"That surreal & dreamlike feeling the moment you see yourself on the cover of @VogueArabia cannot be explained!"

That was the excited tweet Friday afternoon from St. Cloud model Halima Aden, 19, who appears on the cover of the glossy, high-end fashion magazine's June Middle Eastern edition in a glittering black and white dress and hijab.

"All eyes on Halima Aden: The runway star shattering stereotypes," the cover trumpets. "Past meets future to revolutionize your style," the secondary headline reads.

It's the first Vogue cover for Aden, who has previously been featured in the magazine's inside pages.

The magazine's online introduction also hails Aden's style and presence:

"In the June issue of Vogue Arabia, we focus on identity — from embracing it, like cover star Halima Aden, to reinventing it, like the young Arab designers breathing new life into traditional craftsmanship. Take a walk through an Old Dubai souk with perfumer Christopher Chong, who is celebrating 10 years with Omani brand Amouage, and visit the meticulously refurbished Paris manor of Sheikh Mohammed bin Fahad Al Thani. Designer Layla Moussa talks nostalgia and authenticity, two of the biggest stars of Ramadan TV, Nelly Karim and Hind Sabri, share their thoughts on fame, family, and fashion, and Jordan's HRH Princess Nissa Raad writes a moving letter to her artist grandmother, Princess Fahrelnissa Zeid, now the focus of a major retrospective at the Tate Modern in London. In his first letter as Editor-in-Chief of Vogue Arabia, Manuel Arnaut describes the interlinking themes of the June issue."

Of Aden, it says:

"In breezy florals and monochrome graphics, Halima Aden, Vogue Arabia's June issue cover star, is ready for her close-up. After Aden's first feature in Vogue Arabia in April, this is her debut cover for Vogue, in a shoot that sees her sporting Spring 2017 collections from maisons including Dior, Max Mara (aptly so, as the Italian brand booked her to walk its Fall 2017 runway show), and Norma Kamali, to name but a few. 'When I'm walking the runway I want people to see that, yes, I'm wearing a hijab — but I'm also a million other things. I want us to get to a place where we just see women,' Aden told Vogue Arabia in April.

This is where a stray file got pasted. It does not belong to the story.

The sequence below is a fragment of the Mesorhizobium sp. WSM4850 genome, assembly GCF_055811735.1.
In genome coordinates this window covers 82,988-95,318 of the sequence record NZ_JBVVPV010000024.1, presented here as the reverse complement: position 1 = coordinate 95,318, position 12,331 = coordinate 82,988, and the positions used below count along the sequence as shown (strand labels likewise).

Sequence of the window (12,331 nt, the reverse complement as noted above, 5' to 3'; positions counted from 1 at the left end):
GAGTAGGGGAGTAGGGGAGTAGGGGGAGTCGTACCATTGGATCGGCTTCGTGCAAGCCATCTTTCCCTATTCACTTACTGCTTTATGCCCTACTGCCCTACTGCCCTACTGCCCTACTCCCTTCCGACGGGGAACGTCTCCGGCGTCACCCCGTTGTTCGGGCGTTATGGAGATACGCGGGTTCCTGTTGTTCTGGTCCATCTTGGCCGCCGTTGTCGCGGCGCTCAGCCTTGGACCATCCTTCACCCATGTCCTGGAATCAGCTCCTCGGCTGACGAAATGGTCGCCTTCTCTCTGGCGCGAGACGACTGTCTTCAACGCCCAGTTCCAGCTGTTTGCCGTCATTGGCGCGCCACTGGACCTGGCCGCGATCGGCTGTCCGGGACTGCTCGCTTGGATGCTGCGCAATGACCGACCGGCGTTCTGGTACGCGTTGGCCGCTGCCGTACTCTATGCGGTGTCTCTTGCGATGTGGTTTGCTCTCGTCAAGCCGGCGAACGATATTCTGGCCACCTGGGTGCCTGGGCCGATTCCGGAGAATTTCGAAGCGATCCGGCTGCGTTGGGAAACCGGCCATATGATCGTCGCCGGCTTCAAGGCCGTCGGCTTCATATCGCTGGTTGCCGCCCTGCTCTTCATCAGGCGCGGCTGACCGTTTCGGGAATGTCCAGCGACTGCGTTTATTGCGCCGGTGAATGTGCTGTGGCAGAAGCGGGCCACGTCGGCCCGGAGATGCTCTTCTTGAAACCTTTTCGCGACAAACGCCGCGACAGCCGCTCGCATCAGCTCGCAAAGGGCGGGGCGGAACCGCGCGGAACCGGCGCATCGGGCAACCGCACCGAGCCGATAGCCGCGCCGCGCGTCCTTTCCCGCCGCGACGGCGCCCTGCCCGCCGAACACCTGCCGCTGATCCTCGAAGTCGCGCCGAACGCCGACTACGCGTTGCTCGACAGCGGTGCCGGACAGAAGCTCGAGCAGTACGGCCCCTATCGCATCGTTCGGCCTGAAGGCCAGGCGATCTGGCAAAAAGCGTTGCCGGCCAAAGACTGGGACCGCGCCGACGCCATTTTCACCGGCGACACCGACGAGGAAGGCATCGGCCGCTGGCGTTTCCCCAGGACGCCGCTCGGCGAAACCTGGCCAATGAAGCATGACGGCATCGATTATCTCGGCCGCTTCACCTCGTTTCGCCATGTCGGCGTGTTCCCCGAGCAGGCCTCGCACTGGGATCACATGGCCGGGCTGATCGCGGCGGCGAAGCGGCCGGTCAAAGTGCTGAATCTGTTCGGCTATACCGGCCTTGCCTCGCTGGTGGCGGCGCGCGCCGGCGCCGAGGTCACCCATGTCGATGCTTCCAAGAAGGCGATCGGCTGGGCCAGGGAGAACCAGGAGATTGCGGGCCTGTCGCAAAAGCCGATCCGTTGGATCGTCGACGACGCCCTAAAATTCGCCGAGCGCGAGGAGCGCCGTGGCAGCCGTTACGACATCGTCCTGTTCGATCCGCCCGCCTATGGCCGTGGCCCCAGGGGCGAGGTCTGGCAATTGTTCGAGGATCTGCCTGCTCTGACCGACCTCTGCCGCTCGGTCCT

"Here, we see the 19-year-old Somali-American growing in self-confidence and forging a path — on her own terms — as a beauty icon that settles before the fashion lens," it continues. "Watch Aden's message to Vogue Arabia readers above and see the behind-the-scenes film of the star on set with photographer Greg Kadel and fashion director Paul Cavaco for her fashion editorial, 'All Eyes on Halima.' "

A meteoric rise

Aden, who has worked as a room cleaner at the St. Cloud hospital, was discovered by modeling scouts last fall and swept up in the jet-setting world of high fashion.

In November, she sashayed her way to history as the first contestant in the Miss Minnesota USA beauty pageant to compete wearing a hijab and burkini. Although she didn't win the contest, the image of her megawatt smile and covered silhouette alongside women sporting swimsuits and flowing hair thrust her into a media spotlight that led to her being signed by international modeling agency IMG Models.

Her contract with IMG Models — the same agency that represents Gisele Bündchen and Kate Moss — is for three years with an automatic renewal.

Born in a Kenyan refugee camp, Aden and her family stood in long lines for water and had to barter for pots and pans and coal. Aden drank PediaSure in the camp because she was underweight. She grew accustomed to the taste and still drinks it.

When she was 7, her family joined the waves of Somali refugees resettling in the United States. Their first stop was St. Louis, where Aden struggled to acclimate. She couldn't speak English, and there was no program at her school for students learning English as a second language.

She called it "the worst time of my life." Every day she went to school and couldn't understand what was going on, she said. None of the other kids talked to her, leaving her feeling isolated.

It wasn't long before the family was on the move again — this time to St. Cloud, where Aden found friends and support from her teachers, who pushed her to learn English. By the time she entered Apollo High School, she was turning heads and breaking barriers.

Aden — whom friends describe as independent, self-motivated and daring enough to try things no one else will — put in her name for homecoming queen. She won, becoming the school's first Somali student to be crowned.

That same gumption led her to enter the Miss Minnesota USA pageant. She said she wanted to prove it was possible to stay true to one's beliefs and participate in events such as a pageant.

"I did notice growing up that there are so many things, obstacles and things that people think you can't do because you're Muslim or because you're wearing a hijab," she told the Star Tribune in April. "You hear a lot of no's. That was something that I wanted to see change."

Staff writers Allie Shah and Pamela Miller contributed to this report.